Crazy Little Bee Lady

Sunderland, North East England, United Kingdom

I’ve heard about emotional support animals before, but a colony of bees is a first for me, though as a former beekeeper, I can understand why. For Crazy Little Bee Lady, the love of bees and insects began when she was young and mesmerised by the various stories passed through generations and cultures. During some emotional time in her teens, she asked her mum for a pet duck, a request refused. The compromise was a nucleus of bees, a rather strange but perfectly appropriate birthday present for Rachel. Living with mental health issues isn’t easy, and the bees provide a calming hobby. Upon opening the hive to inspect the bees, problems and stresses blur away as focus takes over; the sweet smell and meditative buzz of the colony is a grounding and therapeutic experience, with mutual respect between the bees and the beekeeper. Any mistakes and loss of focus could be painful lessons. For Rachel, bees have always provided a space where nothing else mattered. Being in an urban environment, the bees have to forage among small yards on a dense housing estate, often relying on inexperienced gardeners potentially using pesticides and herbicides. Her social media presence educates about this issue; with more land disappearing to human infrastructure, the forage areas are threatened. Some of the products she creates (chocolate honey, anyone?) are intended for sale, however, purposely at a lower price so they are accessible to all.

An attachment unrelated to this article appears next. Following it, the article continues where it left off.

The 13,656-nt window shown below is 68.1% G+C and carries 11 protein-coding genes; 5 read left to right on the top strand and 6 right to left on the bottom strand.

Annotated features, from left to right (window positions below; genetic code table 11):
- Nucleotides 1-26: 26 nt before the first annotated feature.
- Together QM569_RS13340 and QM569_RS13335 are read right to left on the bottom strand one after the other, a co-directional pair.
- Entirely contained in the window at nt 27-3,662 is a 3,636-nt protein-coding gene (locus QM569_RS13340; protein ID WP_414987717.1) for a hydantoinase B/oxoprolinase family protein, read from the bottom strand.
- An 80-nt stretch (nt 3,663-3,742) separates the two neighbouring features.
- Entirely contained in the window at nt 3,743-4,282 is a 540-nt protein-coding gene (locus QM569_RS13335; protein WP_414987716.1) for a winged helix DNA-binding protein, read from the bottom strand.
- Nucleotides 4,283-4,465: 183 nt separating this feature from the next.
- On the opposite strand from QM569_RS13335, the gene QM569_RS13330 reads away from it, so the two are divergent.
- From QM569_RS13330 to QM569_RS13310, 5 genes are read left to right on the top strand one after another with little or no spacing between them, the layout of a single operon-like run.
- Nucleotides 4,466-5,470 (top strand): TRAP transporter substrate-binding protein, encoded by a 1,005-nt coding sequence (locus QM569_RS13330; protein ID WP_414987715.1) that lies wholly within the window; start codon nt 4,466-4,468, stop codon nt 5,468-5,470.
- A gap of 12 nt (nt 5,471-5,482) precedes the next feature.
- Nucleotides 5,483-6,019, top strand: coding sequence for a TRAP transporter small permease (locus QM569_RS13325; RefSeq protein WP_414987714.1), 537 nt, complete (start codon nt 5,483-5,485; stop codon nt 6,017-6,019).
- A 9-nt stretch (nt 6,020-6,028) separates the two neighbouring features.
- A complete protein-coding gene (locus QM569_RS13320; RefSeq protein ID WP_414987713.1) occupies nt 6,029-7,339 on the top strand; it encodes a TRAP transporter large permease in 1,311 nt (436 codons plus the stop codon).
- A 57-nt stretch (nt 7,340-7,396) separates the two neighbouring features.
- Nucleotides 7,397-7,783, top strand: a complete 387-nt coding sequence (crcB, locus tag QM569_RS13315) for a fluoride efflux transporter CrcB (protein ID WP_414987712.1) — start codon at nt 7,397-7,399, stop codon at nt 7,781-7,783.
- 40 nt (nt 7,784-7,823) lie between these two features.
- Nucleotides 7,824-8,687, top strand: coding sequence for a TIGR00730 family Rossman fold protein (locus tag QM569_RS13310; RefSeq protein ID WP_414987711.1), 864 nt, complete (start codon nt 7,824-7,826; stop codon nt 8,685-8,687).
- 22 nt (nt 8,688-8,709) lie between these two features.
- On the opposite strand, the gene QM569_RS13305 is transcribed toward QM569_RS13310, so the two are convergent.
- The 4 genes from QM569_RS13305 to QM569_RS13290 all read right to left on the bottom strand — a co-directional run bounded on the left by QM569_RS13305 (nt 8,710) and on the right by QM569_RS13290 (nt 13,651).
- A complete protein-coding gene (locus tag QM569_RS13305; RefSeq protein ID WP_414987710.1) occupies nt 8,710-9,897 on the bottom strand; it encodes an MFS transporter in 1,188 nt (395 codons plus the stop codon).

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Vegetable grower, natural beekeeper and edible spaces designer. Lover of all soil and urban farming techniques. Former head of growing at Incredible Aquagarden.